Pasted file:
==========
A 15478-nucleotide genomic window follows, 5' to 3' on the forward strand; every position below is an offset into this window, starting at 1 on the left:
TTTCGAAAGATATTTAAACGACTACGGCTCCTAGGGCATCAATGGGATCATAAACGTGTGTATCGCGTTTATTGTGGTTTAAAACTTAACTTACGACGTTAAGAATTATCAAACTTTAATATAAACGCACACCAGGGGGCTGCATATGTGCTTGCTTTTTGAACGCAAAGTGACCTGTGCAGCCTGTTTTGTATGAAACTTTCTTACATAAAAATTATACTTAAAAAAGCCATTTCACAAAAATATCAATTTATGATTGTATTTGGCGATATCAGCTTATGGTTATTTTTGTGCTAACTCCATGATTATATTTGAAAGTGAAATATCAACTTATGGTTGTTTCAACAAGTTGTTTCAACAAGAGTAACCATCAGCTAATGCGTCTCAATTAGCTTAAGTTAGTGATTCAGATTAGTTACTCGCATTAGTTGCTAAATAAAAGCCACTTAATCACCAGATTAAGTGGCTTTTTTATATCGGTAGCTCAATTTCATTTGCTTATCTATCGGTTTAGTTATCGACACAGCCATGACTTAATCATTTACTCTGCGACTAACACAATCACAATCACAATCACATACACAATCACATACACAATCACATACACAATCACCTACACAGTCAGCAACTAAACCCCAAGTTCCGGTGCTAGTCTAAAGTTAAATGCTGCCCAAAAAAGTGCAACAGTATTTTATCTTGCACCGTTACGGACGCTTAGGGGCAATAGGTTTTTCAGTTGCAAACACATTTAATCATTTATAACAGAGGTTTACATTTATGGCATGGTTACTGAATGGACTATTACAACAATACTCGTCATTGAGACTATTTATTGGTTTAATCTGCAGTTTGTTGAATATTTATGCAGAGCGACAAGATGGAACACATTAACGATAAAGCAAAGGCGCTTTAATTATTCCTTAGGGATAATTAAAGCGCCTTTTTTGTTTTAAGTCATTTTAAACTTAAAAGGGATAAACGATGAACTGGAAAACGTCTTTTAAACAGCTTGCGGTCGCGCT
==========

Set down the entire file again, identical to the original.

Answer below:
A 15478-nucleotide genomic window follows, 5' to 3' on the forward strand; every position below is an offset into this window, starting at 1 on the left:
TTTCGAAAGATATTTAAACGACTACGGCTCCTAGGGCATCAATGGGATCATAAACGTGTGTATCGCGTTTATTGTGGTTTAAAACTTAACTTACGACGTTAAGAATTATCAAACTTTAATATAAACGCACACCAGGGGGCTGCATATGTGCTTGCTTTTTGAACGCAAAGTGACCTGTGCAGCCTGTTTTGTATGAAACTTTCTTACATAAAAATTATACTTAAAAAAGCCATTTCACAAAAATATCAATTTATGATTGTATTTGGCGATATCAGCTTATGGTTATTTTTGTGCTAACTCCATGATTATATTTGAAAGTGAAATATCAACTTATGGTTGTTTCAACAAGTTGTTTCAACAAGAGTAACCATCAGCTAATGCGTCTCAATTAGCTTAAGTTAGTGATTCAGATTAGTTACTCGCATTAGTTGCTAAATAAAAGCCACTTAATCACCAGATTAAGTGGCTTTTTTATATCGGTAGCTCAATTTCATTTGCTTATCTATCGGTTTAGTTATCGACACAGCCATGACTTAATCATTTACTCTGCGACTAACACAATCACAATCACAATCACATACACAATCACATACACAATCACATACACAATCACCTACACAGTCAGCAACTAAACCCCAAGTTCCGGTGCTAGTCTAAAGTTAAATGCTGCCCAAAAAAGTGCAACAGTATTTTATCTTGCACCGTTACGGACGCTTAGGGGCAATAGGTTTTTCAGTTGCAAACACATTTAATCATTTATAACAGAGGTTTACATTTATGGCATGGTTACTGAATGGACTATTACAACAATACTCGTCATTGAGACTATTTATTGGTTTAATCTGCAGTTTGTTGAATATTTATGCAGAGCGACAAGATGGAACACATTAACGATAAAGCAAAGGCGCTTTAATTATTCCTTAGGGATAATTAAAGCGCCTTTTTTGTTTTAAGTCATTTTAAACTTAAAAGGGATAAACGATGAACTGGAAAACGTCTTTTAAACAGCTTGCGGTCGCGCT